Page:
School board: ending year-round the goal, not guarantee

Print More

The Wake County School Board passed a resolution Tuesday that says ending mandatory year-round schools is the goal, but not a guarantee. Board member Debra Goldman split with the Republican-backed majority to pass the resolution.

Tuesday’s vote was to be the second reading of a resolution ending the mandatory year-round calendar. The change means the school board will have some leeway as it tries to give parents a choice between year-round and traditional school schedules.

As they have in recent meetings, the school board got an earful from parents, students and other Wake County residents. Here is a representative sample from the comments at the meeting:

Matthew Brown, Raleigh

Miss Pritchard’s resolution takes the first step in dismantling Wake Counties Diversity Policy. A policy which has kept our schools from segregating… According to Time magazine and CNN the number one under-reported news story in America last year was the re-segregation of American schools and the damage that re-segregation is inflicting on America’s competitiveness in the world economy…. This year the national media will be looking for narratives to tell that story and if America’s eighteenth largest school system which has been recognized for its diversity as well as its high academic standards decides to move away from diversity towards segregation that is exactly the story that the national media will be all over.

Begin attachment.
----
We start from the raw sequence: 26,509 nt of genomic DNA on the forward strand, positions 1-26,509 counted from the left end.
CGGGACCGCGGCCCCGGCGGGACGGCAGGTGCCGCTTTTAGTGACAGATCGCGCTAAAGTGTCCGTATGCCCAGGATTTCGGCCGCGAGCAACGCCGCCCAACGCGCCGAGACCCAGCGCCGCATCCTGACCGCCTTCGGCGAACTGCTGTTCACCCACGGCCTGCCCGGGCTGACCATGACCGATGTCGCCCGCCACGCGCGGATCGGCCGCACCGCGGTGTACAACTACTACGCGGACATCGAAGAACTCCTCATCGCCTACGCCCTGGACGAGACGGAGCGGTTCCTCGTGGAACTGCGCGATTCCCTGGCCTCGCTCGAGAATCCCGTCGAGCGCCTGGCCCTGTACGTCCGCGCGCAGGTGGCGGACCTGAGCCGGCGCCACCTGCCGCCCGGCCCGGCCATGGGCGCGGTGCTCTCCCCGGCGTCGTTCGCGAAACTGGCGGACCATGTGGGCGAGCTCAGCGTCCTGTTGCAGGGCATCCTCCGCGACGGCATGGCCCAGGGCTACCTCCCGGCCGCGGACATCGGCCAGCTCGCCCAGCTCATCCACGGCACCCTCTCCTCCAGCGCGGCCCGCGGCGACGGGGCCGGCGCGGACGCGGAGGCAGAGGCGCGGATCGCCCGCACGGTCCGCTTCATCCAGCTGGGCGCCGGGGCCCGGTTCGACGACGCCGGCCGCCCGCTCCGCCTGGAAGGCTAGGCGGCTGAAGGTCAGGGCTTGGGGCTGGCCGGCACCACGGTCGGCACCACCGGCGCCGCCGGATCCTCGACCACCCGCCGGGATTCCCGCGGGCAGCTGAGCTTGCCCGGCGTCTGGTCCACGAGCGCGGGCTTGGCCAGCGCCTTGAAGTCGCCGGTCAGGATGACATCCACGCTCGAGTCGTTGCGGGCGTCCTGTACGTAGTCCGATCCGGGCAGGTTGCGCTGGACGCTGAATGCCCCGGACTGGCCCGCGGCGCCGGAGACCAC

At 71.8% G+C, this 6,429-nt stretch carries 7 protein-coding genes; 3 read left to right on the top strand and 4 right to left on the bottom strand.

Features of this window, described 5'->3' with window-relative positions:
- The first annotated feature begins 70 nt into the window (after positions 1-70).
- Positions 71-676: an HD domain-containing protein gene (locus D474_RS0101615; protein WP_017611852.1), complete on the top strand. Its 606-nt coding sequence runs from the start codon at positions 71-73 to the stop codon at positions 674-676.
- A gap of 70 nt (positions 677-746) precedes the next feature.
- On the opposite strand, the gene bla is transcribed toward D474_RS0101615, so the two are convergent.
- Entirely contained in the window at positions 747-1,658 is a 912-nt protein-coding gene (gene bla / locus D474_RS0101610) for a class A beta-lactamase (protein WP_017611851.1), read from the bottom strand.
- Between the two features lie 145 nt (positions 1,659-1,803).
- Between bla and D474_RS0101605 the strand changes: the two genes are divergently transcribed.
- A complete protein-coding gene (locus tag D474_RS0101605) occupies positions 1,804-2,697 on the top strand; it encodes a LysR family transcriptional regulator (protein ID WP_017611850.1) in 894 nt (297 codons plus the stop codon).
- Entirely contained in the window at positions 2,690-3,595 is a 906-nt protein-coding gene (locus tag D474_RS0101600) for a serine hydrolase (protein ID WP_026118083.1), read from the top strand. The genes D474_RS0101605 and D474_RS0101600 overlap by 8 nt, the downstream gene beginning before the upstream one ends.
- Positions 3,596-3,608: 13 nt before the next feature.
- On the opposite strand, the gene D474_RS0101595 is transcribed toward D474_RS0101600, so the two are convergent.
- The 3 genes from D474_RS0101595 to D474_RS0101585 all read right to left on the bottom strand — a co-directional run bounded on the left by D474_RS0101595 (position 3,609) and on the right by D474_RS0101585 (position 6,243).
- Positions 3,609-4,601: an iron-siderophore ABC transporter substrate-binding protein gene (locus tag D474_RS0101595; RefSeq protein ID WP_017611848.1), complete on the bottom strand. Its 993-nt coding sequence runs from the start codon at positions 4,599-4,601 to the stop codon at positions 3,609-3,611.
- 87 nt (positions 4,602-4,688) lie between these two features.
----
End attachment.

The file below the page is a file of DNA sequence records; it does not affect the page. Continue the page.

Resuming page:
I know of a very prominent writer who is preparing this story for the NYT. He can not publish it of course until this board abolishes our diversity policy, but when you load the gun, he will pull the trigger. This board will be nationally known as the new face of segregation in America.

Defend your action with examples.. of all the school districts that have segregated, high-poverty schools that are successful.

Please do your research, so you can show us that segregation works.

David Lee, Cary

I agree with the folks that were elected in October as far as wanting to allow parents to have a choice as to whether their child goes to year-round or not… I want to offer you encouragement, because I feel like you’ve been getting hammered… I would just ask you to stick with it and hang in there and please do what the folks elected you to do, which is to come in here and allow parents to choose not to go to year-round schools.